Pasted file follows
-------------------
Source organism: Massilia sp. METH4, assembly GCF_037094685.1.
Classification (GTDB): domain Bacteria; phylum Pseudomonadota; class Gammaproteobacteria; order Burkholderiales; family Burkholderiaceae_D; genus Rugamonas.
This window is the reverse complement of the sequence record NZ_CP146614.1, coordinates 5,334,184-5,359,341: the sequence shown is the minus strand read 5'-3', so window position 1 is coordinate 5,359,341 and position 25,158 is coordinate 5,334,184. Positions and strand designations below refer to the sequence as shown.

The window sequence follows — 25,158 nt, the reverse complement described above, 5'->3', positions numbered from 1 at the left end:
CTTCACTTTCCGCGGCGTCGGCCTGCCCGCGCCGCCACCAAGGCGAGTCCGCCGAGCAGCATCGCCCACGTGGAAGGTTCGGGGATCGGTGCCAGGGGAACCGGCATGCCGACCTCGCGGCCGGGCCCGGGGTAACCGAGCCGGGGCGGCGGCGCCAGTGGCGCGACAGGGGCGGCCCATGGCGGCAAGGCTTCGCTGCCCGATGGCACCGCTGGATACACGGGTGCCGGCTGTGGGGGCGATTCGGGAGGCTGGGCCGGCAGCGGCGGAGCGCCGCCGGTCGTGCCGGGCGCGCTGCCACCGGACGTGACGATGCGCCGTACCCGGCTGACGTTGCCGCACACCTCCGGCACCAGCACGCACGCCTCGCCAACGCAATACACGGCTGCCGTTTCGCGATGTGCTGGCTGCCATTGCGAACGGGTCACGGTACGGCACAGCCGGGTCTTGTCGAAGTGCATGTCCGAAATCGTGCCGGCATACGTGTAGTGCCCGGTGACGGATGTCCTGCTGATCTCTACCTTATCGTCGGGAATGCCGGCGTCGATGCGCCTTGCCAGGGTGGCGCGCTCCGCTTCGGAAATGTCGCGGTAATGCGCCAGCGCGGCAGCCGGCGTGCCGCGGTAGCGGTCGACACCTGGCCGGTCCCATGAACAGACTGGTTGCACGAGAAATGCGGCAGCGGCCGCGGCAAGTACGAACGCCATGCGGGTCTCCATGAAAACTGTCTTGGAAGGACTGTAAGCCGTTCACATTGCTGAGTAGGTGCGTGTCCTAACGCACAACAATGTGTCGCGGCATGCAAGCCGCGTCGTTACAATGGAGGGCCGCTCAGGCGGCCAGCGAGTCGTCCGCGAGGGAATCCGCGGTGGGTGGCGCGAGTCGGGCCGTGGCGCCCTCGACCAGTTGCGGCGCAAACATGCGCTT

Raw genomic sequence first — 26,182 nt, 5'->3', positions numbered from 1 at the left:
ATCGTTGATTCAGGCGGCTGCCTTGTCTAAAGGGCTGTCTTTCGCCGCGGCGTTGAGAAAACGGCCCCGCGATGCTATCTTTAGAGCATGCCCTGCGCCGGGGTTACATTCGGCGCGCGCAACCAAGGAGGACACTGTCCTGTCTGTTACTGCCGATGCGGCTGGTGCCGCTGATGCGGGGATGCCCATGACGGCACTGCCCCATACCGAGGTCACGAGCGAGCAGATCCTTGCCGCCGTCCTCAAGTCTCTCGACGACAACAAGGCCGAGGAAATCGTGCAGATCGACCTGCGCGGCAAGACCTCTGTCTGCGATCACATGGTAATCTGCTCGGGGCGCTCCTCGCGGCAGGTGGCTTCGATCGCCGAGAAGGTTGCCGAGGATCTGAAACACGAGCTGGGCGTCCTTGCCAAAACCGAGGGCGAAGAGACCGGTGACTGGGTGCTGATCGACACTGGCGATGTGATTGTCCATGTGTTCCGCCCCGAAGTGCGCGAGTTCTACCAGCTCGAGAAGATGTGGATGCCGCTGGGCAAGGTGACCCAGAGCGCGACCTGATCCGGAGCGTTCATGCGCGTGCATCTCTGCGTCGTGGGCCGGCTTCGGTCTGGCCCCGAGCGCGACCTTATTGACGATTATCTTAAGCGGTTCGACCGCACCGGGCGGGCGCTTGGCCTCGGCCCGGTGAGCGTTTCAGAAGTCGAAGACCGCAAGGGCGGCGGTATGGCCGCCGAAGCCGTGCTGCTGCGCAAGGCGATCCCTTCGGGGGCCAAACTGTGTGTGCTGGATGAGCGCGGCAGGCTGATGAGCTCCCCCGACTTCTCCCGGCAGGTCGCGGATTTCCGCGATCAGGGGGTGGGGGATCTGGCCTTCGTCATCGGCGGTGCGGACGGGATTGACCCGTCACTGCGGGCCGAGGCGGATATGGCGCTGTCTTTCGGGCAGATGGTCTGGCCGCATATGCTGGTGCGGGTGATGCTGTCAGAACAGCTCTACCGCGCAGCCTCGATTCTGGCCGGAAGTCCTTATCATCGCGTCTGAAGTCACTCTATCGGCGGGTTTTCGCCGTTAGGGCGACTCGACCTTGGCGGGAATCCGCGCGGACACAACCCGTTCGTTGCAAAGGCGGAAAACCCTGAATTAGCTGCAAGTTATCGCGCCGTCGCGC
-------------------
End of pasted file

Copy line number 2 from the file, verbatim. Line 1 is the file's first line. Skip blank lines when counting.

Classification (GTDB): domain Bacteria; phylum Pseudomonadota; class Gammaproteobacteria; order Burkholderiales; family Burkholderiaceae_D; genus Rugamonas.